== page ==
The Keegan Theatre’s An Irish Carol is destined to become one of the not-to-be missed DC holiday institutions that everyone sees whenever Keegan deigns to put it on. This production, the second annual, is a smashing success. Matthew Keenan, an Irish expat from Dublin and a Keegan company member, wrote this ingenious adaptation of Dickens’ classic novella for the company. Artistic Director (and show Director) Mark A. Rhea has made exploring Irish culture one of the core missions of The Keegan Theatre, along with producing great art and ensuring that their art takes a good, honest look at our human condition. He has succeeded with this production on every level.
Pub owner David (Kevin Adams) is dour and angry as any Victorian Scrooge could hope to be, but there are no magical trips to the past or old business partners in chains to knock some Christmas spirit into him. He never leaves the pub and the ghosts that pepper this particular Christmas Eve are very much alive: old mates who know the whole story and new friends who don’t spare the truth. For him, it’s an evening like every other evening, but everything changes.
Though Keenan has tweaked the biographies of the main characters, he remains completely faithful to the spirit of the original and David’s transformation is more moving and hilarious than any traditional telling I’ve seen. It’s hard to imagine we could be knocked on the head by a bunch of ghosts, but it’s very easy to imagine family and friends trying to knock us for the chances we’ve let pass by in life. Like most old mates and certainly any Irish pub, the language is not PG.
The cast is responsible for turning this clever, touching script into an extraordinary piece of theater. Kevin Adams (David) makes the night with his turn as “Scrooge”. He’s not a talkative character and the crucial moments of his performance happen with just a glance. I cried right through the end, mostly because of his performance.
Timothy H. Lynch is funny and powerful as an old drunk who makes for one of the ghosts. The audience laughed every time he opened his mouth and every time he closed his mouth and every time he blinked. David Jourdan, as another old ghost, had a subtler role to play as a man largely satisfied with his life and everything Scrooge is not. Josh Sticklin plays the young Bob Cratchet character, transformed into the bartender. His stage business was impressive, as he was cleaning and pulling pints and running around the entire play. He also does a mean Little Richie impersonation. Mike Kozemchak plays David’s younger brother in a scene that’s more nuanced and effective than the endlessly cheerful nephew of the original story.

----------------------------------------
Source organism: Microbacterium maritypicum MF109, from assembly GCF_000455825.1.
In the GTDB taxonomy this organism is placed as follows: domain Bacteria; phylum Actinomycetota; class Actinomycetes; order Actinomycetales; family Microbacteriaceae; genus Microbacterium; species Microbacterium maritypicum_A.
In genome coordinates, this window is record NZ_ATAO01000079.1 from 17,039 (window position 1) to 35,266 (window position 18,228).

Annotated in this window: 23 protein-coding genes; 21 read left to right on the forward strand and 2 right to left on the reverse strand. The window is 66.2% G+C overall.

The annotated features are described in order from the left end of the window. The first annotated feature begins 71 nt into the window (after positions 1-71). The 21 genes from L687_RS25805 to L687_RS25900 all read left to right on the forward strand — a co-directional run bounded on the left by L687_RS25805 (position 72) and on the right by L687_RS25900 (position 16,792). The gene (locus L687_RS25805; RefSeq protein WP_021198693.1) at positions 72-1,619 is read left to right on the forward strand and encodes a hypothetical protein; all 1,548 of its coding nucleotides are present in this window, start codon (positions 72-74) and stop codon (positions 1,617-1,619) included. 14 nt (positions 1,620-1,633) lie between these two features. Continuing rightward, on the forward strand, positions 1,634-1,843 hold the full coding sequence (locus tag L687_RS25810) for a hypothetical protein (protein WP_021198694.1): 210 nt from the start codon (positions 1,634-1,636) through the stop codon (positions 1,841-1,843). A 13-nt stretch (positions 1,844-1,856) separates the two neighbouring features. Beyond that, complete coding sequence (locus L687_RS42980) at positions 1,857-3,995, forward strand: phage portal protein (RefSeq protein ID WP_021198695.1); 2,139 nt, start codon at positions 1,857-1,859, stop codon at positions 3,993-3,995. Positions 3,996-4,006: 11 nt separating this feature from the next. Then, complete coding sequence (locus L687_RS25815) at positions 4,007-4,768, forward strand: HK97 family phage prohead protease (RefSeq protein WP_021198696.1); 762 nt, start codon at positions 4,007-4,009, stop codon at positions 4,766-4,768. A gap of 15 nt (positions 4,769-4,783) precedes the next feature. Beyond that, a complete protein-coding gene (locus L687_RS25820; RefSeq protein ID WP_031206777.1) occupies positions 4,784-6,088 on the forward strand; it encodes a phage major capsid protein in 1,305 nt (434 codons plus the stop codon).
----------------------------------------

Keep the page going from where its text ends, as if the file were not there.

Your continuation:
In a further iteration of Dickens’ A Christmas Carol, Mick Tinder plays Richard, the man who married David’s fianceé after she broke it off. A painful but brief moment in the original story becomes key here. Jon Townson and Susan Marie Rhea play a young couple that seems to be echoing David’s path and have come to buy him out. The modern economic problems of Ireland make a good backdrop for this story and Scrooge as eventual mentor is an interesting turn for the character.
Costume Designer Kelly Peacock does an excellent job on the rumpled look of the working class folks. The old man Frank’s pants are a particular triumph; the character would not have been the same without them.
Director Mark Rhea keeps the pace up but also gives these actors plenty of room to play with each other and build up to the final heart wrenching scenes. Rhea also designed the perfect set to look exactly like an Irish pub, from the working Guinness taps onstage to the fireplace to the random instruments strung from the ceiling. Beyond that, the worn wood and the old stools make for a welcome, lived-in feeling, so much so that they could dispense with the play and just invite everyone in for a pint. The lighting design by Dan Martin assists with that, bathing the stage in soft yellows.
If you find yourself in need of a little extra Christmas spirit that doesn’t seem dipped in sugar – but lives on in spite of or perhaps even because of the wreck we can sometimes make of our lives or that our lives can make of us – you cannot miss this play.
The Keegan Theatre’s An Irish Carol is a funny, unapologetic, and an utterly transforming night of theatre.
Running Time: 80 minutes with no intermission.
An Irish Carol plays through December 31, 2012 at the Church Street Theater – 1742 Church Street NW, in Washington DC. Purchase tickets online.